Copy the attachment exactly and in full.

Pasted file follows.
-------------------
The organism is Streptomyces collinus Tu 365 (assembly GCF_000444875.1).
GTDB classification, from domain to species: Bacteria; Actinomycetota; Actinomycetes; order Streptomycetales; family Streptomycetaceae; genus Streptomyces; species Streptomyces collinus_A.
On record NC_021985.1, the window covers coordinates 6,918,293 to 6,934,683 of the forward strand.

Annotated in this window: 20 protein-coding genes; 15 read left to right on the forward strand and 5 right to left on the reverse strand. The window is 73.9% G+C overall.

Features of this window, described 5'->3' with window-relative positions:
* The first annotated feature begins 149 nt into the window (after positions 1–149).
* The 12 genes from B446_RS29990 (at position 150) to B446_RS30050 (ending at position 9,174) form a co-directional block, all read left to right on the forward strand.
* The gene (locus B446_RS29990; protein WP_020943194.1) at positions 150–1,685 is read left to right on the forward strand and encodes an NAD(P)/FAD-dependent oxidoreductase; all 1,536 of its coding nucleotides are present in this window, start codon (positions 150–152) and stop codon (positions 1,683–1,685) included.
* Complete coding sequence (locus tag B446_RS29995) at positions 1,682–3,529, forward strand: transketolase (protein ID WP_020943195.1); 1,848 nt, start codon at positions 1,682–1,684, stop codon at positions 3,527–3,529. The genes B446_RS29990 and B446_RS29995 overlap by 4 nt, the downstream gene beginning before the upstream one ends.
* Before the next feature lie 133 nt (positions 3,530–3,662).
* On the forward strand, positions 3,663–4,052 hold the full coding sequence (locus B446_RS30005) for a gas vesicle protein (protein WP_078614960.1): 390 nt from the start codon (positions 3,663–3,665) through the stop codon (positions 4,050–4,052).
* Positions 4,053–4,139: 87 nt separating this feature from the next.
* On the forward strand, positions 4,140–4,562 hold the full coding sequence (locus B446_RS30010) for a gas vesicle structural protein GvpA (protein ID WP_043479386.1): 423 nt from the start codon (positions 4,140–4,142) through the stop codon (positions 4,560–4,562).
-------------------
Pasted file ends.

The organism is Streptomyces collinus Tu 365 (assembly GCF_000444875.1).
GTDB classification, from domain to species: Bacteria; Actinomycetota; Actinomycetes; order Streptomycetales; family Streptomycetaceae; genus Streptomyces; species Streptomyces collinus_A.
On record NC_021985.1, the window covers coordinates 6,918,293 to 6,934,683 of the forward strand.

Annotated in this window: 20 protein-coding genes; 15 read left to right on the forward strand and 5 right to left on the reverse strand. The window is 73.9% G+C overall.

Features of this window, described 5'->3' with window-relative positions:
* The first annotated feature begins 149 nt into the window (after positions 1–149).
* The 12 genes from B446_RS29990 (at position 150) to B446_RS30050 (ending at position 9,174) form a co-directional block, all read left to right on the forward strand.
* The gene (locus B446_RS29990; protein WP_020943194.1) at positions 150–1,685 is read left to right on the forward strand and encodes an NAD(P)/FAD-dependent oxidoreductase; all 1,536 of its coding nucleotides are present in this window, start codon (positions 150–152) and stop codon (positions 1,683–1,685) included.
* Complete coding sequence (locus tag B446_RS29995) at positions 1,682–3,529, forward strand: transketolase (protein ID WP_020943195.1); 1,848 nt, start codon at positions 1,682–1,684, stop codon at positions 3,527–3,529. The genes B446_RS29990 and B446_RS29995 overlap by 4 nt, the downstream gene beginning before the upstream one ends.
* Before the next feature lie 133 nt (positions 3,530–3,662).
* On the forward strand, positions 3,663–4,052 hold the full coding sequence (locus B446_RS30005) for a gas vesicle protein (protein WP_078614960.1): 390 nt from the start codon (positions 3,663–3,665) through the stop codon (positions 4,050–4,052).
* Positions 4,053–4,139: 87 nt separating this feature from the next.
* On the forward strand, positions 4,140–4,562 hold the full coding sequence (locus B446_RS30010) for a gas vesicle structural protein GvpA (protein ID WP_043479386.1): 423 nt from the start codon (positions 4,140–4,142) through the stop codon (positions 4,560–4,562).